We have declared ourselves a nuclear free zone and just lately voted to keep fracking out of our county.

      All of these “improvements in life” were kept out of here because of a “NIMBY” attitude.

      So when you accuse me of being one of those people with a “Not In My Backyard” attitude I will proudly stand up and say “You better believe it.”

      Because I don’t care how much money or influence a group has, I will fight anything that is so terribly inappropriate for this area.

      The developers of this instant city, that would be the second largest city in Mendocino County, called MendoVito can count on me to proudly carry on the fight to keep them from building a city in my beautiful rural backyard.

      Susan Poor, Hopland

      – I Love this letter. NIMBYs of the world, unite!!!

  • rogerthat

    Come on, a little more radioactivity won’t kill you. Oh, wait …

    BY CINDI ROSS SCOPPE Associate Editor March 3, 2015

    COLUMBIA, SC — A nearly half-century-old landfill is losing money and has leaked radioactive waste into groundwater that feeds the water supply for 200,000 people, and the solution is … to fill it with nuclear waste that is even more radioactive than what’s currently going in?


    Is someone worried that South Carolina might not have enough nominees for the nation’s annual “stupidest state legislation” contest? Because trust me, I’m pretty sure we have plenty of strong contenders already, without resorting to the nuclear option.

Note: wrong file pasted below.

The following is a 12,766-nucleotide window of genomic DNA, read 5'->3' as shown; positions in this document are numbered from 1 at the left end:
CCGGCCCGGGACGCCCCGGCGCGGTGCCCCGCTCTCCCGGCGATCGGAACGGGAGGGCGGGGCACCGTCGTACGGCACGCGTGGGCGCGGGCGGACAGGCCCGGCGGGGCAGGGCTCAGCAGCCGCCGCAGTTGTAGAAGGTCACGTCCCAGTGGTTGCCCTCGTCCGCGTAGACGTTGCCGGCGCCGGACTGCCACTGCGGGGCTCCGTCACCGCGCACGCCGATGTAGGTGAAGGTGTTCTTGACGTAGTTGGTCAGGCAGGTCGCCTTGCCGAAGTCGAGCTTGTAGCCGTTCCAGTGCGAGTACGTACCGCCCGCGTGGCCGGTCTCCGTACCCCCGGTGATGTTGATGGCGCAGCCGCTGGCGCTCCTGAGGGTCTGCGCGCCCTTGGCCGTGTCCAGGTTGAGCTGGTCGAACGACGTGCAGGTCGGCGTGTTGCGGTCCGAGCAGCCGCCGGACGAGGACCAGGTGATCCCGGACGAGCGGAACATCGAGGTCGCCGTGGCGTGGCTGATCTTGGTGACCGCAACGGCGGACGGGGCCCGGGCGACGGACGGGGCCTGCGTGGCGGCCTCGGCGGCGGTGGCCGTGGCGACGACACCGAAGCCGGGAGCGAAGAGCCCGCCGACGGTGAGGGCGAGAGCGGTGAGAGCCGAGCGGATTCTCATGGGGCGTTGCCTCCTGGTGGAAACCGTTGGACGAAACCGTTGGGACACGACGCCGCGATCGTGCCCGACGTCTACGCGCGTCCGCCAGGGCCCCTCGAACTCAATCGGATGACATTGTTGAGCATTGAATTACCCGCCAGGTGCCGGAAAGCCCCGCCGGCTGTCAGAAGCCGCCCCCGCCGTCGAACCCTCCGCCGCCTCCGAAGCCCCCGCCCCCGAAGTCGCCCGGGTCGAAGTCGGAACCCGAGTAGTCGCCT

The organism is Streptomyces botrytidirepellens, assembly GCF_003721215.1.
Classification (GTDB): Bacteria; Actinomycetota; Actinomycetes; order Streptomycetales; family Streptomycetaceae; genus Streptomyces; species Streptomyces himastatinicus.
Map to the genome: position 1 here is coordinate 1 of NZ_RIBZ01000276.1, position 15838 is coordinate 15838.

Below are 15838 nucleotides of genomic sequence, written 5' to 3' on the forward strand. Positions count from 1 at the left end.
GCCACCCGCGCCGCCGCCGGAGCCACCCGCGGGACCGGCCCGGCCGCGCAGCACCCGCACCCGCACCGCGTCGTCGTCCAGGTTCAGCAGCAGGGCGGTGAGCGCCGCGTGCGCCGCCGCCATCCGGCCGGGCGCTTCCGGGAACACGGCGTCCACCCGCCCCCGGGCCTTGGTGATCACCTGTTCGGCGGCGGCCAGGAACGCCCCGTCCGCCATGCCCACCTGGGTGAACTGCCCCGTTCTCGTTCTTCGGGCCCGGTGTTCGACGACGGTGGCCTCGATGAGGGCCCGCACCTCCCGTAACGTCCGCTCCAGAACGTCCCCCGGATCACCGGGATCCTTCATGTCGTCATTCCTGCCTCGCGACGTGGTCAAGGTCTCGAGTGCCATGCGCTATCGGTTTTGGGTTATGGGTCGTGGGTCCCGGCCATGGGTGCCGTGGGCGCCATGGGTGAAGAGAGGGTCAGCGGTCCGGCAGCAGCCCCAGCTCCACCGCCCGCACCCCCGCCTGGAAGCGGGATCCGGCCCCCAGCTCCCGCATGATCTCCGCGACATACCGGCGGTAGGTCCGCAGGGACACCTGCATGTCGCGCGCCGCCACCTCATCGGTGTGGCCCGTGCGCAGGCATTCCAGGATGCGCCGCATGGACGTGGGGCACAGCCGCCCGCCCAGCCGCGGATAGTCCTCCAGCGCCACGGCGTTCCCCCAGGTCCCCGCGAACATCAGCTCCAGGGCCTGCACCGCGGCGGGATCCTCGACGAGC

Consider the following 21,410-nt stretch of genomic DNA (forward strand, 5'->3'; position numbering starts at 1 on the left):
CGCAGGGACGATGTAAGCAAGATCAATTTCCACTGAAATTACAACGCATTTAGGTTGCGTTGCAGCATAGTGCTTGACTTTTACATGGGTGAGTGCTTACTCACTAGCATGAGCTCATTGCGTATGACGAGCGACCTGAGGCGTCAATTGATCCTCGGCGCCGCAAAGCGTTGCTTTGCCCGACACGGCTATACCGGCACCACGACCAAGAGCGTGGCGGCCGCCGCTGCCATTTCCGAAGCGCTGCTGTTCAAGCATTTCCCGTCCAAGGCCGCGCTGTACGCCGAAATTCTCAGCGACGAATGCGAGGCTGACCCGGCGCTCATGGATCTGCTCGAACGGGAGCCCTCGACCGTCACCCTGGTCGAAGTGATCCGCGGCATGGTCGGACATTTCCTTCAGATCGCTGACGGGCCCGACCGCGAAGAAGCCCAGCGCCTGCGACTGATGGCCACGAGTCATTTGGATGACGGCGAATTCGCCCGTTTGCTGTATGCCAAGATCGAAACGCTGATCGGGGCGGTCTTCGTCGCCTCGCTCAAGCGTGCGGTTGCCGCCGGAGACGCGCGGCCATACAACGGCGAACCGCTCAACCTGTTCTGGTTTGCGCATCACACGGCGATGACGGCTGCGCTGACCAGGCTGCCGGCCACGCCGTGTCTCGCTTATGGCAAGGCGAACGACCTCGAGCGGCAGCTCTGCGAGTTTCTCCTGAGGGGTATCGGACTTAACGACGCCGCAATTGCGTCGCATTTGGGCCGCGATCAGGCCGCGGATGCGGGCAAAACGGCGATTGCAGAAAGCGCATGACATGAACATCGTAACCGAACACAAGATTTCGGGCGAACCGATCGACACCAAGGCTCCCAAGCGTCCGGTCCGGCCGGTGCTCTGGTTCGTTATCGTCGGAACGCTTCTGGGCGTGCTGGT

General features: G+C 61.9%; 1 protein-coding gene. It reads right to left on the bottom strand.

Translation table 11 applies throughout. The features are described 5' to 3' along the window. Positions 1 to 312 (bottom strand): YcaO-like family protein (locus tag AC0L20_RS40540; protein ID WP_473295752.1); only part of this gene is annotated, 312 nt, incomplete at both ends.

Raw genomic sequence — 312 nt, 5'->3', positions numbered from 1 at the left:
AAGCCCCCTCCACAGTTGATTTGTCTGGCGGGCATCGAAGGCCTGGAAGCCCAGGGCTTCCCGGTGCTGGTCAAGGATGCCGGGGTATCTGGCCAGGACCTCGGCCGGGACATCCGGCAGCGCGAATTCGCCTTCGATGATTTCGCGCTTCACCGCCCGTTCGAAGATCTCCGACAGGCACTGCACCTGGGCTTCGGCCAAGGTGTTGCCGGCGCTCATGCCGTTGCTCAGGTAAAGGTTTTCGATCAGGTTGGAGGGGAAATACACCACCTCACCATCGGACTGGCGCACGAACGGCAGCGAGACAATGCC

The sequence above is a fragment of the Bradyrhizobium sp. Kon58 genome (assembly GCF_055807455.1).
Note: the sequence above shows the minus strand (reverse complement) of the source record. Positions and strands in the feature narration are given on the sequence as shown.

It’s no surprise that landfill operator Chem-Nuclear and its parent, Energy Solutions, would propose to give our state more millions in return for allowing it to bury material that is more highly radioactive than what it’s allowed to bury now at the state’s nuclear landfill at Barnwell. …

  • Pete

    Does anyone have the full text or PDF of the "Radiological Dose Rates to Marine Fish from the Fukushima Daiichi Accident: The First Three Years Across the North Pacific" article referenced above?

    I don't want to pay for it, but I want to read it.

  • got it from but the doc is huge. am formatting. sorry about that. brb

  • I cannot beLIEVE how effin hard that was!!!!

    and all of it formatting. apologies. but there you go

  • FULL TEXT (REALLY): Radionuclides in the marine environment off the coastof Fukushima Prefecture after the TEPCO Fukushima Daiichi Nuclear Power Station accident

  • and along the way i found this interesting tidbit

    Release of plutonium isotopes from the
    Fukushima Daiichi Nuclear Power Plant accident

  • demise demise

    So in summary, do not eat fish or anything else that comes from the Pacific Ocean and we are all screwed. Countries that survive primarily on the Pacific for food are going to collapse.